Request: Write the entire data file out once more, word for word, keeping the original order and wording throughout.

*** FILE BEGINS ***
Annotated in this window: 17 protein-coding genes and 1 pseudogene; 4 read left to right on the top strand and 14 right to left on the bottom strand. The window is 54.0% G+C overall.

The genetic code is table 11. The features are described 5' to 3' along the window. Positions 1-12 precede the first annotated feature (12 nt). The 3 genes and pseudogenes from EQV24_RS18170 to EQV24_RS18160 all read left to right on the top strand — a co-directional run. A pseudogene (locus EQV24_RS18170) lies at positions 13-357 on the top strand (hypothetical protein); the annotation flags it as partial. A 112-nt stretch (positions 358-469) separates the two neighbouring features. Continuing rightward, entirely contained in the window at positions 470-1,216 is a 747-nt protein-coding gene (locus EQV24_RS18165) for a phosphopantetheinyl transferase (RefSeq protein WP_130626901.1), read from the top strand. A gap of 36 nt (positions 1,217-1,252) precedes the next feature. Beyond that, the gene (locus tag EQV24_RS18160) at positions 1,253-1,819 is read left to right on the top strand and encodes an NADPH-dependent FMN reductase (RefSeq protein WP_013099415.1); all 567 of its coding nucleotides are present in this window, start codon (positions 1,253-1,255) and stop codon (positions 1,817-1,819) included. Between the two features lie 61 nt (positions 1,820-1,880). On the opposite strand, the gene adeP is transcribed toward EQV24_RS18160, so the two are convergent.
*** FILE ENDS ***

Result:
Annotated in this window: 17 protein-coding genes and 1 pseudogene; 4 read left to right on the top strand and 14 right to left on the bottom strand. The window is 54.0% G+C overall.

The genetic code is table 11. The features are described 5' to 3' along the window. Positions 1-12 precede the first annotated feature (12 nt). The 3 genes and pseudogenes from EQV24_RS18170 to EQV24_RS18160 all read left to right on the top strand — a co-directional run. A pseudogene (locus EQV24_RS18170) lies at positions 13-357 on the top strand (hypothetical protein); the annotation flags it as partial. A 112-nt stretch (positions 358-469) separates the two neighbouring features. Continuing rightward, entirely contained in the window at positions 470-1,216 is a 747-nt protein-coding gene (locus EQV24_RS18165) for a phosphopantetheinyl transferase (RefSeq protein WP_130626901.1), read from the top strand. A gap of 36 nt (positions 1,217-1,252) precedes the next feature. Beyond that, the gene (locus tag EQV24_RS18160) at positions 1,253-1,819 is read left to right on the top strand and encodes an NADPH-dependent FMN reductase (RefSeq protein WP_013099415.1); all 567 of its coding nucleotides are present in this window, start codon (positions 1,253-1,255) and stop codon (positions 1,817-1,819) included. Between the two features lie 61 nt (positions 1,820-1,880). On the opposite strand, the gene adeP is transcribed toward EQV24_RS18160, so the two are convergent.